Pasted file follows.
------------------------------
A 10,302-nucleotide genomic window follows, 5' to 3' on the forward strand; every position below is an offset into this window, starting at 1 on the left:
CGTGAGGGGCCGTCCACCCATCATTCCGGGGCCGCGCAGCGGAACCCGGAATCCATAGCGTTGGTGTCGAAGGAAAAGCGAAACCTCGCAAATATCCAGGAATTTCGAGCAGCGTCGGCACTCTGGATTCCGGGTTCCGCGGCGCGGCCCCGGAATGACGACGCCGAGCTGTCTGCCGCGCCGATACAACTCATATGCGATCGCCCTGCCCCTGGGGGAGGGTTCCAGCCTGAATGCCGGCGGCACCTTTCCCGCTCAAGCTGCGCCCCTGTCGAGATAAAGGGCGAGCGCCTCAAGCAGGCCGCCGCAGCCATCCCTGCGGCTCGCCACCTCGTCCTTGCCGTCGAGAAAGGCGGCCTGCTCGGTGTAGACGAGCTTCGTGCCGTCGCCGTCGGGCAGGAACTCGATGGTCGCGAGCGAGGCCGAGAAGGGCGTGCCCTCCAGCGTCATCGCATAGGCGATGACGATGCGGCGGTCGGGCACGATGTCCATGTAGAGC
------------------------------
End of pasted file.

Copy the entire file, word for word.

A 10,302-nucleotide genomic window follows, 5' to 3' on the forward strand; every position below is an offset into this window, starting at 1 on the left:
CGTGAGGGGCCGTCCACCCATCATTCCGGGGCCGCGCAGCGGAACCCGGAATCCATAGCGTTGGTGTCGAAGGAAAAGCGAAACCTCGCAAATATCCAGGAATTTCGAGCAGCGTCGGCACTCTGGATTCCGGGTTCCGCGGCGCGGCCCCGGAATGACGACGCCGAGCTGTCTGCCGCGCCGATACAACTCATATGCGATCGCCCTGCCCCTGGGGGAGGGTTCCAGCCTGAATGCCGGCGGCACCTTTCCCGCTCAAGCTGCGCCCCTGTCGAGATAAAGGGCGAGCGCCTCAAGCAGGCCGCCGCAGCCATCCCTGCGGCTCGCCACCTCGTCCTTGCCGTCGAGAAAGGCGGCCTGCTCGGTGTAGACGAGCTTCGTGCCGTCGCCGTCGGGCAGGAACTCGATGGTCGCGAGCGAGGCCGAGAAGGGCGTGCCCTCCAGCGTCATCGCATAGGCGATGACGATGCGGCGGTCGGGCACGATGTCCATGTAGAGC